Yemeni President Ali Abdullah Saleh headed to the United States on Saturday for medical treatment, his spokesman said, the latest stage in an effort to distance him from his country's policies to help ease a transition from his rule.
Ahmed al-Soufi, the press officer for the presidency, told The Associated Press that Saleh had arrived in London and would leave later Saturday for New York for medical treatment in the United States for wounds suffered in a June assassination attempt in the Yemeni capital.
Saleh left Yemen for to neighboring Oman a week ago, planning to head to the United States, after weeks of talks with the U.S. over where he could go. Washington has been trying to get Saleh to leave his homeland, but it does not want him to settle permanently in the United States, fearing it would be seen as harboring a leader considered by his people to have blood on his hands.
In London, a Foreign Office spokeswoman confirmed that Saleh's plane was scheduled to land Saturday at a British commercial airport "to refuel en route to the United States." Speaking on condition of anonymity in line with government policy, she said Saleh and those accompanying him were not going to enter the United Kingdom.
Saleh was traveled on a chartered Emirates plane with a private doctor, translator, eight armed guards and several family members, an official in the Yemeni president's office said, speaking on condition of anonymity because he was not authorized to release the details.
In November, Saleh handed over his powers to his vice president and promised to step down completely after months of protests by millions across the country demanding an end to his nearly 33-year rule. A national unity government was formed between his ruling party and the opposition.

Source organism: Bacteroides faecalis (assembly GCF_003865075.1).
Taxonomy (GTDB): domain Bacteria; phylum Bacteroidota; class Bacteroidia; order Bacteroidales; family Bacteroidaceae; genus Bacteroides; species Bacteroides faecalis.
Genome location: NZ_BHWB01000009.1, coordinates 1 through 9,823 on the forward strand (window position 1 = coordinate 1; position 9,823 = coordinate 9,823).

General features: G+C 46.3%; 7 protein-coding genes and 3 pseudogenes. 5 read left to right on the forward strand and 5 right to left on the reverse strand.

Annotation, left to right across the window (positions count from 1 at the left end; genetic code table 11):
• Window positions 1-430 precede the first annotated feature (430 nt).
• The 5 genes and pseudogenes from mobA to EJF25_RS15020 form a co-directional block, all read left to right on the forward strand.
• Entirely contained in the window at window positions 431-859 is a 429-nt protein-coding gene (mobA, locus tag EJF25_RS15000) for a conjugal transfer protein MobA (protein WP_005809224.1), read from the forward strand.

But opponents say he has continued to interfere in the work of a unity government through his allies and relatives in key posts _ particularly his son and nephew, who command the country's most elite and powerful military units. As a result, the past two months have seen persistent violence, power struggles and delays in reforms.
The U.S. and its allies have been pressured Saleh to leave in hopes of removing him from the scene will smoothen the transition.
Saleh agreed to step down in return for a sweeping immunity from prosecution on any crimes committed during his rule, a measure that has angered many in Yemen who want him tried for the deaths of protesters in his crackdown on the uprising against him. Protests have continued demanding his prosecution and the removal of his relatives and allies from authority.
It is also unclear how permanent Saleh's exile is. In a farewell speech before leaving to Oman, Saleh promised to return to Yemen before Feb. 21 presidential elections as the head of his party.
Some in Yemen suspect Saleh is still trying to slip out of the deal and find ways to stay in power, even if it's behind the scenes.
Even since the protests against his rule began a year ago, Saleh has proved a master in eluding pressure to keep his grip, though over the months his options steadily closed around him. He slipped out of signing the accord for the power handover three times over the months before finally agreeing to it.
He was badly burned in a June explosion in his compound in Sanaa. He received medical treatment in neighboring Saudi Arabia for three months. American officials had hoped he would remain there, but the Yemeni leader returned home and violence worsened anew.
His maneuvering and the turmoil on the ground left the United States struggling to find a stable transition in the country to ensure a continued fight against al-Qaida militants based in the country, who make up the most active branch of the terror network in the world. Saleh was a close ally of Washington in the fight, taking millions in counterterrorism aid.
During the past year of turmoil, al-Qaida-linked militants outright took control of several cities and towns in the south, including Zinjibar, the capital of Abyan province.
On Friday, government forces battled with the militants near the town of Jaar, which they also control. At least five people were killed in the fighting, Yemeni security officials said Saturday, speaking on condition of anonymity because they were not authorized to talk to the press.
AP correspondent Jill Lawless in London contributed to this report.